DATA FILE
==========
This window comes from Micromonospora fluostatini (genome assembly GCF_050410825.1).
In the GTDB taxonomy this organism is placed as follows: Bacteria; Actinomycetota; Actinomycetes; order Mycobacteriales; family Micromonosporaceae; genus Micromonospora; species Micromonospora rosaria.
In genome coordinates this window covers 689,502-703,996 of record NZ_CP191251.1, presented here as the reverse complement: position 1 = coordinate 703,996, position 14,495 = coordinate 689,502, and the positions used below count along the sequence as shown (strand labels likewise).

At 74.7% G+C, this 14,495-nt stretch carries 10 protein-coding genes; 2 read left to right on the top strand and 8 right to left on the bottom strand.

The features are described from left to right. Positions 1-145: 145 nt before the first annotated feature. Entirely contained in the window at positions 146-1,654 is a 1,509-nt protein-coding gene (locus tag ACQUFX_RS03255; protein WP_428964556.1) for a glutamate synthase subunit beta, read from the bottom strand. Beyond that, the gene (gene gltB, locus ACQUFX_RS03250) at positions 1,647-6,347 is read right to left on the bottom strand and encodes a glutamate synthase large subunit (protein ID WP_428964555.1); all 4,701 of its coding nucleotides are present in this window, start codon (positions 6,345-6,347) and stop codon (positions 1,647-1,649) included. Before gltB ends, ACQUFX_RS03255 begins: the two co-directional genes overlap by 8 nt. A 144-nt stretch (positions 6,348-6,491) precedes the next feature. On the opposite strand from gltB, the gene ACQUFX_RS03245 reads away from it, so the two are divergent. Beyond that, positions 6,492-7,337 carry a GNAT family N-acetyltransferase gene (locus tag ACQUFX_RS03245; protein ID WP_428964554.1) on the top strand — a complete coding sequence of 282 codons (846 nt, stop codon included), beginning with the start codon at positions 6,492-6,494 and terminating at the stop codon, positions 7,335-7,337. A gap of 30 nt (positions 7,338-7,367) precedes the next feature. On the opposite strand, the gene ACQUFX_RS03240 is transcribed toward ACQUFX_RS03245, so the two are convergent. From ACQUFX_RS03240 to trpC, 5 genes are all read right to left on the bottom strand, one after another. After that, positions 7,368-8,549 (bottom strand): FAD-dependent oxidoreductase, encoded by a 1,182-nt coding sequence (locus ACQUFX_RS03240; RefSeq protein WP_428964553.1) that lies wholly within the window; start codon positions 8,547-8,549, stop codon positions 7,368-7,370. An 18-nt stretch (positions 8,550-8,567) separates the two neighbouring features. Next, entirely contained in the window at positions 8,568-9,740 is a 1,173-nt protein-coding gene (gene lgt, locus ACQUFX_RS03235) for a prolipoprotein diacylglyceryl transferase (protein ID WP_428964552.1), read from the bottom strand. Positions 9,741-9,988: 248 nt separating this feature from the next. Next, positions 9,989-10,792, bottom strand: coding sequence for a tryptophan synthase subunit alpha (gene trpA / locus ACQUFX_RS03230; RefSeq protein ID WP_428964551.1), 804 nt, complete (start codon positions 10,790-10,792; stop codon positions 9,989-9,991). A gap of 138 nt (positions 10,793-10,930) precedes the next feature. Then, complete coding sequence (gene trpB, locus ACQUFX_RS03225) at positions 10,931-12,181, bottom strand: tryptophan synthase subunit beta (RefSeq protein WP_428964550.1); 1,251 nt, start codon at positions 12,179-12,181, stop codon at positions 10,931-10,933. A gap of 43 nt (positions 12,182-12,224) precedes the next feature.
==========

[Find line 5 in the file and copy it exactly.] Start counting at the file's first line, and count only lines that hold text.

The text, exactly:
The features are described from left to right. Positions 1-145: 145 nt before the first annotated feature. Entirely contained in the window at positions 146-1,654 is a 1,509-nt protein-coding gene (locus tag ACQUFX_RS03255; protein WP_428964556.1) for a glutamate synthase subunit beta, read from the bottom strand. Beyond that, the gene (gene gltB, locus ACQUFX_RS03250) at positions 1,647-6,347 is read right to left on the bottom strand and encodes a glutamate synthase large subunit (protein ID WP_428964555.1); all 4,701 of its coding nucleotides are present in this window, start codon (positions 6,345-6,347) and stop codon (positions 1,647-1,649) included. Before gltB ends, ACQUFX_RS03255 begins: the two co-directional genes overlap by 8 nt. A 144-nt stretch (positions 6,348-6,491) precedes the next feature. On the opposite strand from gltB, the gene ACQUFX_RS03245 reads away from it, so the two are divergent. Beyond that, positions 6,492-7,337 carry a GNAT family N-acetyltransferase gene (locus tag ACQUFX_RS03245; protein ID WP_428964554.1) on the top strand — a complete coding sequence of 282 codons (846 nt, stop codon included), beginning with the start codon at positions 6,492-6,494 and terminating at the stop codon, positions 7,335-7,337. A gap of 30 nt (positions 7,338-7,367) precedes the next feature. On the opposite strand, the gene ACQUFX_RS03240 is transcribed toward ACQUFX_RS03245, so the two are convergent. From ACQUFX_RS03240 to trpC, 5 genes are all read right to left on the bottom strand, one after another. After that, positions 7,368-8,549 (bottom strand): FAD-dependent oxidoreductase, encoded by a 1,182-nt coding sequence (locus ACQUFX_RS03240; RefSeq protein WP_428964553.1) that lies wholly within the window; start codon positions 8,547-8,549, stop codon positions 7,368-7,370. An 18-nt stretch (positions 8,550-8,567) separates the two neighbouring features. Next, entirely contained in the window at positions 8,568-9,740 is a 1,173-nt protein-coding gene (gene lgt, locus ACQUFX_RS03235) for a prolipoprotein diacylglyceryl transferase (protein ID WP_428964552.1), read from the bottom strand. Positions 9,741-9,988: 248 nt separating this feature from the next. Next, positions 9,989-10,792, bottom strand: coding sequence for a tryptophan synthase subunit alpha (gene trpA / locus ACQUFX_RS03230; RefSeq protein ID WP_428964551.1), 804 nt, complete (start codon positions 10,790-10,792; stop codon positions 9,989-9,991). A gap of 138 nt (positions 10,793-10,930) precedes the next feature. Then, complete coding sequence (gene trpB, locus ACQUFX_RS03225) at positions 10,931-12,181, bottom strand: tryptophan synthase subunit beta (RefSeq protein WP_428964550.1); 1,251 nt, start codon at positions 12,179-12,181, stop codon at positions 10,931-10,933. A gap of 43 nt (positions 12,182-12,224) precedes the next feature.